Friday, August 6, 2010

Letter to Borders

This letter was originally posted at my blog, Reading in Color

To Whom It May Concern,

I am a regular customer at Borders. As a teenager I don’t have as much money as I would like to spend on books, but I’m there at least once a month and I always buy something because I love books. My experience at Borders has been mostly positive. The sales people are very friendly and the overall atmosphere is very welcoming. My only negative experience is the lack of diversity on the bookshelves. Specifically, I would like to address the lack of diversity in the Young Adult section.

I recently noticed that Borders had expanded its YA section. This excited me because I knew it meant Borders would be able to offer more books. Unfortunately, the books offered were not what I was looking for. I’m looking for books written about people who look like me or differ from the white norm that I see on TV and in magazines. I’m tired of wandering the bookshelves of the YA section and only seeing a handful of titles with brown faces on the cover. I started my blog, Reading in Color, in order to find more titles by and about People of Color (PoC) as well as to promote them. I knew that I couldn’t possibly be the only teenager of color looking for books that were about teenagers like me and not about white people.

Borders has provided me with some great books; Bleeding Violet by Dia Reeves, It Chicks by Tia Williams, Hotlanta by Denene Millner and Mitzi Miller and many others. These are all books that I really enjoyed (Bleeding Violet is now one of my favorite books). However, Borders lack of diversity in its books also forced me to look for certain books elsewhere, namely; Secret Keeper by Mitali Perkins, Shine, Coconut Moon by Neesha Meminger, We Were Here by Matt De La Pena and Silver Phoenix by Cindy Pon. To be fair, I was able to order a copy of Silver Phoenix while I was searching for it in Borders, but I was immensely disappointed that it wasn’t on the shelf.Admittedly, Borders does a decent job of showcasing titles by and about African Americans, but other minorities are barely represented. As a half Black, half Latina teenager, this saddens me. It’s hard enough for me to find a large number of books with a Black main character. It’s harder still to find a book with a Latina main character. Why? Before I started blogging, I assumed the books simply weren’t being written, thus Borders obviously couldn’t stock them. I’ve since learned otherwise. Through my blog, I’ve received countless recommendations of titles of books by/about Latinos, Asians and Native Americans. The books are being written. Yet if I was to rely solely on Borders, I would never know this. I would continue to only see books with white faces on the cover, being written by white authors. Without my blog and Internet book browsing, I might have never discovered the enticing world of Xia (Silver Phoenix), how hard life is for Sikhs post 9/11 (Shine, Coconut Moon), met the most interesting teenage criminals who are so much more than criminals (We Were Here) or learned about what life was like in India in the 1970s (Secret Keeper). These books have all taught me something, some lessons bigger than others, but all important in their own way. In addition to teaching me something, they have entertained me immensely and some have even brought me to tears. These are all books I couldn’t find at Borders and it pains me to think of all the people who might be missing out on such wonderful stories.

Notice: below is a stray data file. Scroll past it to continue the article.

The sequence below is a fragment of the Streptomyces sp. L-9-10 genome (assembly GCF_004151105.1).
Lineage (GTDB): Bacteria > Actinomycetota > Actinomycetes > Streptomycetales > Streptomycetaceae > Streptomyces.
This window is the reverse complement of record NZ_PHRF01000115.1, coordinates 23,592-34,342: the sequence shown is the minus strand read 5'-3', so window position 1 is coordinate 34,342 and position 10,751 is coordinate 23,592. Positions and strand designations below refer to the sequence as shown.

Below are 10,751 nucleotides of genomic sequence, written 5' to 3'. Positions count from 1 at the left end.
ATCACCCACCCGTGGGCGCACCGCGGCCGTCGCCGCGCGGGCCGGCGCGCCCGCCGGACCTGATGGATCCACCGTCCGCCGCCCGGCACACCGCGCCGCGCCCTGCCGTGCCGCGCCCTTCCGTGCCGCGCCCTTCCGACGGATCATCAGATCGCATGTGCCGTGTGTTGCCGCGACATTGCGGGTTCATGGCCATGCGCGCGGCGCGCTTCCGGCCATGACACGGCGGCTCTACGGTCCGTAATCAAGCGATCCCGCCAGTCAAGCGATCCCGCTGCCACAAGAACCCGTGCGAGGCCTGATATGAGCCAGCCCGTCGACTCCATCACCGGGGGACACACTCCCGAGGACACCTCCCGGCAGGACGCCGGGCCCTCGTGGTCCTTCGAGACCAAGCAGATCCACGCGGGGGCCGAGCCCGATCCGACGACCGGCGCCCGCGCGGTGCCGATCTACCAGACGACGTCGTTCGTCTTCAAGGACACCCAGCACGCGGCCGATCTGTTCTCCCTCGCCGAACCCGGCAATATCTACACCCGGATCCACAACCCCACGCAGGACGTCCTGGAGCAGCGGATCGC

I presume that since you work at Borders, you love books. Let me remind you of why people love books; books transport us to new places and experiences and (this is especially true for teenagers) they show us that we are not alone. Books can also promote tolerance. Why would you deny the joy of opening up a new book and discovering a new world to any child? Why are you permitting a generation of children to grow up knowing very little about cultures that are not white or American? Let me be clear, there are certain experiences in life that are universal (parenting struggles, peer pressure, falling in love) and it doesn’t really matter what the cultural background of the main character is. There are also certain experiences in life that not everyone will have to go through (racism and prejudice being the most obvious, although at some point, most people will experience prejudice of some kind). However what message are you sending by only selling stories about white teens? Borders may not realize this, but the reason many children of color do not read is because they feel that the books being written by white people, about white people, are not for them. They do not believe they can relate. Or worse yet, they begin to accept the subtle message sent by rows upon rows of books with white faces on the cover; YOU ARE WORTHLESS, NOT WORTH WRITING ABOUT OR SHOWING ON A COVER, YOU ARE ALONE. In short: YOU ARE INFERIOR. I’m sure I’m not the only one when I say that I don’t want to spend my money at a store that doesn’t value or respect me or my needs.